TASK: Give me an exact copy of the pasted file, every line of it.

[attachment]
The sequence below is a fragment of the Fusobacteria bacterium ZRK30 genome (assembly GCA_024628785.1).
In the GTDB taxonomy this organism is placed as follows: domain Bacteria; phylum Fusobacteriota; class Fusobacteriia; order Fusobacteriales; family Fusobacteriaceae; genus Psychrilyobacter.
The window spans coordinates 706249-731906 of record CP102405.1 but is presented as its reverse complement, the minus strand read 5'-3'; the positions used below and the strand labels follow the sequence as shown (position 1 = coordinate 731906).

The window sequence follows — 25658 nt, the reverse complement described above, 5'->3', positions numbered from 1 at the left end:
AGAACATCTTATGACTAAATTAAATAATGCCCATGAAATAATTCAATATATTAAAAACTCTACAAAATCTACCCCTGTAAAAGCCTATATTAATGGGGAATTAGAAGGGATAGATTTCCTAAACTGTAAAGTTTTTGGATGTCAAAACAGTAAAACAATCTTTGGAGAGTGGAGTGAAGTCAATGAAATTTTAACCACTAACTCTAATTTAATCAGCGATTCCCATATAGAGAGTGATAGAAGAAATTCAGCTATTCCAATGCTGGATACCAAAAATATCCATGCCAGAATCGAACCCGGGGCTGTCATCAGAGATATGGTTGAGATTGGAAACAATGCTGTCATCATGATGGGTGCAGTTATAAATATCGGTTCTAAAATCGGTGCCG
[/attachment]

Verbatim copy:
The sequence below is a fragment of the Fusobacteria bacterium ZRK30 genome (assembly GCA_024628785.1).
In the GTDB taxonomy this organism is placed as follows: domain Bacteria; phylum Fusobacteriota; class Fusobacteriia; order Fusobacteriales; family Fusobacteriaceae; genus Psychrilyobacter.
The window spans coordinates 706249-731906 of record CP102405.1 but is presented as its reverse complement, the minus strand read 5'-3'; the positions used below and the strand labels follow the sequence as shown (position 1 = coordinate 731906).

The window sequence follows — 25658 nt, the reverse complement described above, 5'->3', positions numbered from 1 at the left end:
AGAACATCTTATGACTAAATTAAATAATGCCCATGAAATAATTCAATATATTAAAAACTCTACAAAATCTACCCCTGTAAAAGCCTATATTAATGGGGAATTAGAAGGGATAGATTTCCTAAACTGTAAAGTTTTTGGATGTCAAAACAGTAAAACAATCTTTGGAGAGTGGAGTGAAGTCAATGAAATTTTAACCACTAACTCTAATTTAATCAGCGATTCCCATATAGAGAGTGATAGAAGAAATTCAGCTATTCCAATGCTGGATACCAAAAATATCCATGCCAGAATCGAACCCGGGGCTGTCATCAGAGATATGGTTGAGATTGGAAACAATGCTGTCATCATGATGGGTGCAGTTATAAATATCGGTTCTAAAATCGGTGCCG